I’ve a problem with Skype file transfers and Comodo Fire Wall. When nothing is configured, Skype can talk but it can’t transfer files (unless realyed - which is VERY slow).
In order to make it work I had to 1) Disable advanced protocol checking 2) make the other computer (running Zone Alarm) “trusted” by Allowing all the protocols to that IP address (total 3 rules).
This is a kind of an awkward configuration that has to be repeated for each of my fellows on Skype…
Is there any way to make an application FULLY trusted ? I mean FULLY. By default CFW trusts Skype but for file transfers it is a problem.
Another issue is internet connection sharing. Can there be just one “tick” like in Kerio to enable ICS ? Why an interface MUST be declared TRUSTED in order to share connection with it ? Maybe I don’t trust it (it may be an old Win98 PC) but it should have some way of getting out…
Anyway, Skype file transfers are the most acute to me right now.
Skype file transfers have always been sloooow for me, and that’s even before i started using CFP.
It was/is a known problem related to Skype. I haven’t used it for a while,so i don’t know if they have improved the file transfer speed yet. In Skype settings you can set a port for it, and you can try to set a network rule for the same port in CPF. If you don’t know how, just let me know and i will help you.
Well, depending on a system they were, well, up to some 2000KByte/sec (on 100MBit LAN, before installing CPF). With proper CPF settings (as I said previously) they are like that. The problem is that the configuration must be done per IP address. When no specific configuration is provided, Skype can’t connect P2P and it makes the “relayed” transfer which tops at 3KByte/sec.
I’ll try your idea of opening “Skype specific” ports, it looks like some stable and “general enough” workaround.
I have a network rule for Skype, but i haven’t tried to send any files…
If you set up port 45555 in Skype (tools/options/connection), you should make a network rule in CPF like this.
Action : Allow
Protocol : TCP or UDP
Direction : IN
Source IP : Any
Destination IP : Any (Zone if you are behind a router)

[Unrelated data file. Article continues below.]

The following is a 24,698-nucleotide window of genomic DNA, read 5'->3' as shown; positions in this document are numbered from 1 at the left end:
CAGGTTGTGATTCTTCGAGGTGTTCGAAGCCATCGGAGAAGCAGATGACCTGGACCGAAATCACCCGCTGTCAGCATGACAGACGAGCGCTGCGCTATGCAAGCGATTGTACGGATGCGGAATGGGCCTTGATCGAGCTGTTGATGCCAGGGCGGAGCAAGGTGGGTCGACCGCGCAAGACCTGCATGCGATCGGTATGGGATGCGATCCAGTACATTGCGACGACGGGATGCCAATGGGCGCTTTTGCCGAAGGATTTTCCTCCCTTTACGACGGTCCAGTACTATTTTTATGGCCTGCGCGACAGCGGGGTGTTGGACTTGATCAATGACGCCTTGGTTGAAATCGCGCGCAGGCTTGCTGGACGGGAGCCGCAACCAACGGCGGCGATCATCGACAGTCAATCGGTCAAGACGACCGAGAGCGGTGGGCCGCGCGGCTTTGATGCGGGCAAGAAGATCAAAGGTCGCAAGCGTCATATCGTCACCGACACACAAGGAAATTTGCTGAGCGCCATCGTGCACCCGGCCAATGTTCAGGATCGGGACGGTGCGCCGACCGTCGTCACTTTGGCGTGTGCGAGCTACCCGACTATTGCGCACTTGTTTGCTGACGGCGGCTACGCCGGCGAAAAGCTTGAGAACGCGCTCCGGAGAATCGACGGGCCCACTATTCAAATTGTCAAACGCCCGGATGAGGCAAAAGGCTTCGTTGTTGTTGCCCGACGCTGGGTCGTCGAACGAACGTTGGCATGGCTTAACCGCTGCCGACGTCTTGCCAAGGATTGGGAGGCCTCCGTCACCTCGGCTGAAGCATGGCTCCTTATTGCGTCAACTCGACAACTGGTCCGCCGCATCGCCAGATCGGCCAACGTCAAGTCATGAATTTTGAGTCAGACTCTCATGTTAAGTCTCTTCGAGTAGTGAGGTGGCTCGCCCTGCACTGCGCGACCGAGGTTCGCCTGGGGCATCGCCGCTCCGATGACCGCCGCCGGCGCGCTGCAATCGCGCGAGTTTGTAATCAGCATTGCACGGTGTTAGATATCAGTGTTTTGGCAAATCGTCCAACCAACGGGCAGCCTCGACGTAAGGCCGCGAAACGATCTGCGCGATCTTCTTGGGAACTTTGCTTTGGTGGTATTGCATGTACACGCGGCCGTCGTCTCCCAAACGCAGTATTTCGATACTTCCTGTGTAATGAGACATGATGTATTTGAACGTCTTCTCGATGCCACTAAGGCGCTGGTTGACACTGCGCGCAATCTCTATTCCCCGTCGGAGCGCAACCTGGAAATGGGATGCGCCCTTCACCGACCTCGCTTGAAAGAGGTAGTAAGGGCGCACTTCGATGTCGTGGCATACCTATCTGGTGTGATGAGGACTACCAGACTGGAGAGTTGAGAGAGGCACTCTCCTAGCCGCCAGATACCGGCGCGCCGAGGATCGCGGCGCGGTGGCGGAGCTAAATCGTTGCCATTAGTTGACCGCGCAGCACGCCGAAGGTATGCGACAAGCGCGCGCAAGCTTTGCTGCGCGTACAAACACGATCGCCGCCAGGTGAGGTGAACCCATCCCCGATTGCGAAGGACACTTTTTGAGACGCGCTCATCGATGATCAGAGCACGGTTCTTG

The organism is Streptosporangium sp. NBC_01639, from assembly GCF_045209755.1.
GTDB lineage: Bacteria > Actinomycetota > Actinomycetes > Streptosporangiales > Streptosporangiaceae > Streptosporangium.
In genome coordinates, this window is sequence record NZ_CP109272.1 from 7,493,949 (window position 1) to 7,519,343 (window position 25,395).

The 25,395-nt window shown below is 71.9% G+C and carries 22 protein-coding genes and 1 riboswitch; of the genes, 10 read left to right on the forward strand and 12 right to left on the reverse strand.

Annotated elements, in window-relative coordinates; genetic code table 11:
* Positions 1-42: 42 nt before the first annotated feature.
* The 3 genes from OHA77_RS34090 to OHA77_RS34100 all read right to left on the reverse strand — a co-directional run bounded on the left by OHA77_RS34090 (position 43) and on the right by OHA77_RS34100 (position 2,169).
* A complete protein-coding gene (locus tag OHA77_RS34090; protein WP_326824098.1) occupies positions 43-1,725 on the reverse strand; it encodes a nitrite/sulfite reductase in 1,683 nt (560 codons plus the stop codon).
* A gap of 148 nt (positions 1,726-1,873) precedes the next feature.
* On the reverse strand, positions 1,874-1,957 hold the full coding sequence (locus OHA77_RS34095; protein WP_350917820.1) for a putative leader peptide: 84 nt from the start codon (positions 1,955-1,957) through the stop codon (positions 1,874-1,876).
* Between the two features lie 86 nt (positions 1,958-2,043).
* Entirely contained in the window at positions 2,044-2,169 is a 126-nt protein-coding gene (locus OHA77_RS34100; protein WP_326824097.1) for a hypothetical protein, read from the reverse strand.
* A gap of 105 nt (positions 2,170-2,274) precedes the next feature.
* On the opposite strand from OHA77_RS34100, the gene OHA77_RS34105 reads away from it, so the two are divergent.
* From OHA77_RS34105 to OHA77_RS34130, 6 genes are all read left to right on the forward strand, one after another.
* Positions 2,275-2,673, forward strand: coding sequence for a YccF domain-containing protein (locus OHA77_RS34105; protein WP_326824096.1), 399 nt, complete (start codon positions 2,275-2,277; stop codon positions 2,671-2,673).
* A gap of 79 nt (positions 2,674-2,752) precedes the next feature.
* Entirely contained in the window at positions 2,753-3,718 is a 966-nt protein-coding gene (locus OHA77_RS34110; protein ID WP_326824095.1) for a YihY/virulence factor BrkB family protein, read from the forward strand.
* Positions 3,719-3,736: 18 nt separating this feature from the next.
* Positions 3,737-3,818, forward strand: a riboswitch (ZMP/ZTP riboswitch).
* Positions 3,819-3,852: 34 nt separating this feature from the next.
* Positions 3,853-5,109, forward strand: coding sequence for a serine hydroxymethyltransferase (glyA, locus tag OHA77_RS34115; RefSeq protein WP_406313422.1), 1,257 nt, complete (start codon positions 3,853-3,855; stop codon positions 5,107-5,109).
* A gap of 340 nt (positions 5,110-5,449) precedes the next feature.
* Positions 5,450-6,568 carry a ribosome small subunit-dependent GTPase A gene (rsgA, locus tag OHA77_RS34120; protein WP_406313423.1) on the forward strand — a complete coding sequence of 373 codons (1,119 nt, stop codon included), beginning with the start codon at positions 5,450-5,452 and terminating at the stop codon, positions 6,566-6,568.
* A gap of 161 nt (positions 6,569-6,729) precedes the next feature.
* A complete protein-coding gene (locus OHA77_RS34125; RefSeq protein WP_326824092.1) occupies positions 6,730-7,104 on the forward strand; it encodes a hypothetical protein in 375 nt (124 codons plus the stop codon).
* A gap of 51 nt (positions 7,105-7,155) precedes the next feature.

Source Port : Any
Destination Port : 45555
Move the rule up to the top.
Restart the firewall.
Now, try if it works.
You can try to toggle the option “use port 80 and 443 as alternatives for incoming connections”, in tools/options/connection in Skype, just to see if it makes any difference…
In application monitor, you can try to check the boxes at “skip advanced sec…” and “allow invisible…”.
This is the way you can set up port(s) for P2P/Torrent programs and so on.
I use the stable Skype version. As a matter of fact, when there is no active call, Skype file transfer rates are quite impressive. Their file transfer appears fixed for more than a year, I think.
I’ve almost given up FTP applications, except for WinSCP needed for some SFTP accesible Apache server.
As for 8.5MB/sec download, it is really cool ! I’m not sure Microsoft can boast such speed…
I’ve just turned on the “advanced protocol checking”, and it slashes the speed by 2!
Is it that necessary (the protocol checking, I mean) ?
I’ve also found that UDP:137 is a nbname port. Can an (effective) attack be launched from there ?
I’m not familiar with NetBIOS so I can’t judge that. The only reasoning is that if Skype worked previously with file transfers, without compromizing the machine (as far as I know), then it may be OK.
It’s like that it used to be… as soon as you hang up, the file transfer went really fast. Skype said that it was because their priority’s was in voice quality, the file transfer was only second… Voice calls do take a lot of bandwidth.
I had netbios turned off, but i turned it on again, since i couldn’t see the other computers on my network…
Download this program wwdc.exe and let it close all "dangerous processes/ports. I had to turn on the netbios one to see my network. It uses port 137, 138, 139
You can go to security/advanced/misc and uncheck “do not show alerts…” and put the security level slider to the top, so you will get a lot of pop ups, and then you can see more clear what needs to be blocked/allowed.
Yep, I agree with them, voice should have the priority, then video and only then data…
Since they don’t know available bandwidth, they default to a VERY low data rate, just in case.
WinSCP with SFTP works just fine.
Thanks for the link, I’ll try it.
Yes, the pop-ups can do a nice configuration job, along with the log. Thanks for the advice, just log can be too difficult (probably need to modify some rules).
I try to use the PC running CPF as a “router” or Internet connection sharing “server”. I’m connected to a university LAN, there is only one outlet and I must not use a bridge. Still I have to connect a laptop (in addition to the PC with CPF). Instead of playing with wireless I’m using “good old” Ethernet.
I’ll try to play around with NetBIOS and I’ll “report” (probably one of the next days).
If you have your own server you have to go to security/advanced/misc and check “skip loopback TCP”
You should have both checked. UDP is by default, TCP is not, just to protect you, IF you are behind a proxy.
It (skipping loopback TCP) was almost the first thing I’ve done after installing CPF, it is required by Google Desktop Search (they make an extensive use of the loopback).
I’ve run that nice piece of SW, the wwdc. It helped to plug some holes on my computers. Still I had to leave NetBIOS active (for the sake of LAN). I believe that, according to my current CPF rules, an alarm or log entry will be generated upon NetBIOS intrusion other than on 137 (needed for Skype).
Interestingly, wwdc couldn’t access/modifiy some registry entries. Is it Comodo’s “influence” ? Or can AVG be responsible ?